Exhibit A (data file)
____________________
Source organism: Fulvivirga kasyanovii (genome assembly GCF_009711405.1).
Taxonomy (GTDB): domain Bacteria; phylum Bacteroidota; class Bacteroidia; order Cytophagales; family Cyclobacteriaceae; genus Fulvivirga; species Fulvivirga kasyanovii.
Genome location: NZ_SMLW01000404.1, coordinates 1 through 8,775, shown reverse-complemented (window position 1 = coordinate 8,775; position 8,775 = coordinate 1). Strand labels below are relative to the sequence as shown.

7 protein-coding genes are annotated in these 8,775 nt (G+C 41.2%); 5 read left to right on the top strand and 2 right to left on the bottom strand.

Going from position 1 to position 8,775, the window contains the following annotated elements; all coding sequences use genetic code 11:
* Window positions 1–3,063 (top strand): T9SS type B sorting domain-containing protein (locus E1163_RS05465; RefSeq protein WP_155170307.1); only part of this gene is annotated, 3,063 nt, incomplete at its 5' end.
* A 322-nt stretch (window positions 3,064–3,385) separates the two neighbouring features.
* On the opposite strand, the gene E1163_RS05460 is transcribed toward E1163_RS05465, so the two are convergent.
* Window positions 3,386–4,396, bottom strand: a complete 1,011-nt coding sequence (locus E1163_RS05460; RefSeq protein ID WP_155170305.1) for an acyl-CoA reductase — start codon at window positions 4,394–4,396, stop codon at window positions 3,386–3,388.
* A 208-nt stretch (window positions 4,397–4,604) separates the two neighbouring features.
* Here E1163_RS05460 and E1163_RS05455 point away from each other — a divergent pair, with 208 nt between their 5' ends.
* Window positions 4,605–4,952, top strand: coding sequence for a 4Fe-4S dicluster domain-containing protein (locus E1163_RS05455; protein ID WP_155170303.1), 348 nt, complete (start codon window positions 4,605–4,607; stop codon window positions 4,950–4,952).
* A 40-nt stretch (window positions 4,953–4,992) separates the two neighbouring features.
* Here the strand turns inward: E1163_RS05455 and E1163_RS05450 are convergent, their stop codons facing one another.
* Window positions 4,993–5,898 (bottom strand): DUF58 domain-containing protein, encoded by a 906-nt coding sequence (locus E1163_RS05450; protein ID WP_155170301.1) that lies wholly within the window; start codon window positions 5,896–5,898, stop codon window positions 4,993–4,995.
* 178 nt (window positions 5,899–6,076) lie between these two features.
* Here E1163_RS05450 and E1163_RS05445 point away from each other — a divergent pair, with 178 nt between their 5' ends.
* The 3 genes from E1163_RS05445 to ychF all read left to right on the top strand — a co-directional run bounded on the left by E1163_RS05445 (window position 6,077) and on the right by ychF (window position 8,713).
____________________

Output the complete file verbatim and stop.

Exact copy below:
Source organism: Fulvivirga kasyanovii (genome assembly GCF_009711405.1).
Taxonomy (GTDB): domain Bacteria; phylum Bacteroidota; class Bacteroidia; order Cytophagales; family Cyclobacteriaceae; genus Fulvivirga; species Fulvivirga kasyanovii.
Genome location: NZ_SMLW01000404.1, coordinates 1 through 8,775, shown reverse-complemented (window position 1 = coordinate 8,775; position 8,775 = coordinate 1). Strand labels below are relative to the sequence as shown.

7 protein-coding genes are annotated in these 8,775 nt (G+C 41.2%); 5 read left to right on the top strand and 2 right to left on the bottom strand.

Going from position 1 to position 8,775, the window contains the following annotated elements; all coding sequences use genetic code 11:
* Window positions 1–3,063 (top strand): T9SS type B sorting domain-containing protein (locus E1163_RS05465; RefSeq protein WP_155170307.1); only part of this gene is annotated, 3,063 nt, incomplete at its 5' end.
* A 322-nt stretch (window positions 3,064–3,385) separates the two neighbouring features.
* On the opposite strand, the gene E1163_RS05460 is transcribed toward E1163_RS05465, so the two are convergent.
* Window positions 3,386–4,396, bottom strand: a complete 1,011-nt coding sequence (locus E1163_RS05460; RefSeq protein ID WP_155170305.1) for an acyl-CoA reductase — start codon at window positions 4,394–4,396, stop codon at window positions 3,386–3,388.
* A 208-nt stretch (window positions 4,397–4,604) separates the two neighbouring features.
* Here E1163_RS05460 and E1163_RS05455 point away from each other — a divergent pair, with 208 nt between their 5' ends.
* Window positions 4,605–4,952, top strand: coding sequence for a 4Fe-4S dicluster domain-containing protein (locus E1163_RS05455; protein ID WP_155170303.1), 348 nt, complete (start codon window positions 4,605–4,607; stop codon window positions 4,950–4,952).
* A 40-nt stretch (window positions 4,953–4,992) separates the two neighbouring features.
* Here the strand turns inward: E1163_RS05455 and E1163_RS05450 are convergent, their stop codons facing one another.
* Window positions 4,993–5,898 (bottom strand): DUF58 domain-containing protein, encoded by a 906-nt coding sequence (locus E1163_RS05450; protein ID WP_155170301.1) that lies wholly within the window; start codon window positions 5,896–5,898, stop codon window positions 4,993–4,995.
* 178 nt (window positions 5,899–6,076) lie between these two features.
* Here E1163_RS05450 and E1163_RS05445 point away from each other — a divergent pair, with 178 nt between their 5' ends.
* The 3 genes from E1163_RS05445 to ychF all read left to right on the top strand — a co-directional run bounded on the left by E1163_RS05445 (window position 6,077) and on the right by ychF (window position 8,713).